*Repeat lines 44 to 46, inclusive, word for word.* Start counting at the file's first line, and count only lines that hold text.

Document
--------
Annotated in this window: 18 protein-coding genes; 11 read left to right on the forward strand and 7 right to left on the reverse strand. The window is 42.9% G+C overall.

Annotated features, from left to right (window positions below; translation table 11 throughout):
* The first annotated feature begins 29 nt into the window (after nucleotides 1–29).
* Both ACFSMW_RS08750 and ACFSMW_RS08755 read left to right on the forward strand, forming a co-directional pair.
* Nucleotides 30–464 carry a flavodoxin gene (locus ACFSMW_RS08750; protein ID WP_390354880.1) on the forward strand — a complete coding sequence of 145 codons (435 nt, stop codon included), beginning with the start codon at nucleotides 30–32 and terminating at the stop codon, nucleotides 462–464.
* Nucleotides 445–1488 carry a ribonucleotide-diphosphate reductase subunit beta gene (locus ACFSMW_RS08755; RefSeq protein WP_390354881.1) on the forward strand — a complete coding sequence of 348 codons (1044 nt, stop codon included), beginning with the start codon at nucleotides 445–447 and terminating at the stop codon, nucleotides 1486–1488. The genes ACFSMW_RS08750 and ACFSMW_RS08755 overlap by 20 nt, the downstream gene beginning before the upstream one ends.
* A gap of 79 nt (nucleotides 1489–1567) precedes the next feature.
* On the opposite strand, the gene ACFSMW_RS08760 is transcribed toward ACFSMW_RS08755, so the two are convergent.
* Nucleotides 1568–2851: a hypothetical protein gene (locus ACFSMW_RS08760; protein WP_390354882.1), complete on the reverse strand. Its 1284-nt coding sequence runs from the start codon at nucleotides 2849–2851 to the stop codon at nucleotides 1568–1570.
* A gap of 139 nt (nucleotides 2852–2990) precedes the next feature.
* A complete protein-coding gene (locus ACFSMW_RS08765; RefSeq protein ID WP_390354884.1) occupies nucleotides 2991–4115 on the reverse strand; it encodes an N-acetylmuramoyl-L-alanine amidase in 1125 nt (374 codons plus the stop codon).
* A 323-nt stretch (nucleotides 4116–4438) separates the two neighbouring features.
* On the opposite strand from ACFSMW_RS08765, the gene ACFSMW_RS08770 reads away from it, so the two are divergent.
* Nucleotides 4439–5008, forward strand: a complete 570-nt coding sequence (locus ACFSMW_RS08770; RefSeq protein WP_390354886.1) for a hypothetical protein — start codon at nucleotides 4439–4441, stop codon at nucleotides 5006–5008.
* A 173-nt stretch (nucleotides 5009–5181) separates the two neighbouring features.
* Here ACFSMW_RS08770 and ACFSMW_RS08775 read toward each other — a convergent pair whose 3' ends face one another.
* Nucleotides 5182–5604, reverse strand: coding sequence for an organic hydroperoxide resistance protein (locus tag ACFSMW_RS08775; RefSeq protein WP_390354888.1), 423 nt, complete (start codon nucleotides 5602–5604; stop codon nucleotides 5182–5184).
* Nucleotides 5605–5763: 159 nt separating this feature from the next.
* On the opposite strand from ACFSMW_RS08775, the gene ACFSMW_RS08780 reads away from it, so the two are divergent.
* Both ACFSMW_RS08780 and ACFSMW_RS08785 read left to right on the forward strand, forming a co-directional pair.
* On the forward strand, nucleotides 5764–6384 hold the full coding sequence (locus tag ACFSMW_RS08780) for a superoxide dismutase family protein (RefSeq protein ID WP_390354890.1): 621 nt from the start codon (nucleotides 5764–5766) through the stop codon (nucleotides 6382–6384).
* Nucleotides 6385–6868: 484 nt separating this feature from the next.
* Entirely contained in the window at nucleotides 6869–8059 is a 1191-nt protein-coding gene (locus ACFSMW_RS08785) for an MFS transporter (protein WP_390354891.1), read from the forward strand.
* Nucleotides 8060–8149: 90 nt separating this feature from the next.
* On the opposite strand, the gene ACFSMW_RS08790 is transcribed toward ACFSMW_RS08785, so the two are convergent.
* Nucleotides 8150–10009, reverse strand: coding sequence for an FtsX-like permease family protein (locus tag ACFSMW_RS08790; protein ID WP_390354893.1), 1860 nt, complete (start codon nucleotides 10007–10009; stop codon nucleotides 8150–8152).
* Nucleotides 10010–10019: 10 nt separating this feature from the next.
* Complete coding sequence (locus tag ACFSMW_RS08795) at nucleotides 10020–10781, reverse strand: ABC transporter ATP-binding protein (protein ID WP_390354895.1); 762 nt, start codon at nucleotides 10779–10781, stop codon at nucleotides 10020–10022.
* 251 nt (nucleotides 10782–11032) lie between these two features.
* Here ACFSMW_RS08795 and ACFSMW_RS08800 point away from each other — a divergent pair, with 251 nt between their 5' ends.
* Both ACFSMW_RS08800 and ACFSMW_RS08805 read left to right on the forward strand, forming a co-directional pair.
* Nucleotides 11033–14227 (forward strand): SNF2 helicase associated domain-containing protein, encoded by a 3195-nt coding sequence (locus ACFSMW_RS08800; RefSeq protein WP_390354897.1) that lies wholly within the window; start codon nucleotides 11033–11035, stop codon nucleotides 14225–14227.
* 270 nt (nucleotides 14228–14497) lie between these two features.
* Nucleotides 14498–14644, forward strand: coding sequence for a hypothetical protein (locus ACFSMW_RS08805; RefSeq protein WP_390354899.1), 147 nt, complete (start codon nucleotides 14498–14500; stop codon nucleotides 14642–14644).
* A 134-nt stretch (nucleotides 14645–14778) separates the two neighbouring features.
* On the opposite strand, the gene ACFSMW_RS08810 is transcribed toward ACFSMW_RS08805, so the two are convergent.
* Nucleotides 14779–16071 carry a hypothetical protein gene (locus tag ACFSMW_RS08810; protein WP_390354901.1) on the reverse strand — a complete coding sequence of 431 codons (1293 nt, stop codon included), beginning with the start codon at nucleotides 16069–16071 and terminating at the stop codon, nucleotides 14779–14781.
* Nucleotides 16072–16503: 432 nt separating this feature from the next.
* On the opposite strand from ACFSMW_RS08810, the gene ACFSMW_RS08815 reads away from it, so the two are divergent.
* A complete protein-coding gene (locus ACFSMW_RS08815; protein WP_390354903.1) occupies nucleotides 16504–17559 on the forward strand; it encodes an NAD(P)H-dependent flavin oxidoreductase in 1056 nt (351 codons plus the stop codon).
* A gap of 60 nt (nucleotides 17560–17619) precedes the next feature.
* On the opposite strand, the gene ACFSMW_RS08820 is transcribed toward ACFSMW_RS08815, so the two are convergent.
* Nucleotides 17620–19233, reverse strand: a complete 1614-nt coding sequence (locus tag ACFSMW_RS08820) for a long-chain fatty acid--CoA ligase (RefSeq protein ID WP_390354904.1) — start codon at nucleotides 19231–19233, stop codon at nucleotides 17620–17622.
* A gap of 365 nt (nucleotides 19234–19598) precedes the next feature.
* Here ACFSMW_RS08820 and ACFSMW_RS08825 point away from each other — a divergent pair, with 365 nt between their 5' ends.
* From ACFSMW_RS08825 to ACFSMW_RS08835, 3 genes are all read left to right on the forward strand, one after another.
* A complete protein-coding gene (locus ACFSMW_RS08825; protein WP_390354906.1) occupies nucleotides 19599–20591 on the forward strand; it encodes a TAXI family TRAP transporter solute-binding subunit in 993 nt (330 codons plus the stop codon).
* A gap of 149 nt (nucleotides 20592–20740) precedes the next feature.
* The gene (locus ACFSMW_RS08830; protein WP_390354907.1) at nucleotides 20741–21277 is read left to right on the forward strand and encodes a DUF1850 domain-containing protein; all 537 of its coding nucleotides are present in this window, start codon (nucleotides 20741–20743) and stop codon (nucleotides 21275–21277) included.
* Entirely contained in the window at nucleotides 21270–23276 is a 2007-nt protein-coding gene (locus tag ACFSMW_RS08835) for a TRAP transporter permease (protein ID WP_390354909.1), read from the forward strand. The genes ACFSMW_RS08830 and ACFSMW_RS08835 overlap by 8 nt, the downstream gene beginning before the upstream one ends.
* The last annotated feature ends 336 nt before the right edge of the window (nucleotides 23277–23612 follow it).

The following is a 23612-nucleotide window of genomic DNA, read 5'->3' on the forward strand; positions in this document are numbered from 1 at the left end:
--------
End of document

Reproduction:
* A gap of 365 nt (nucleotides 19234–19598) precedes the next feature.
* Here ACFSMW_RS08820 and ACFSMW_RS08825 point away from each other — a divergent pair, with 365 nt between their 5' ends.
* From ACFSMW_RS08825 to ACFSMW_RS08835, 3 genes are all read left to right on the forward strand, one after another.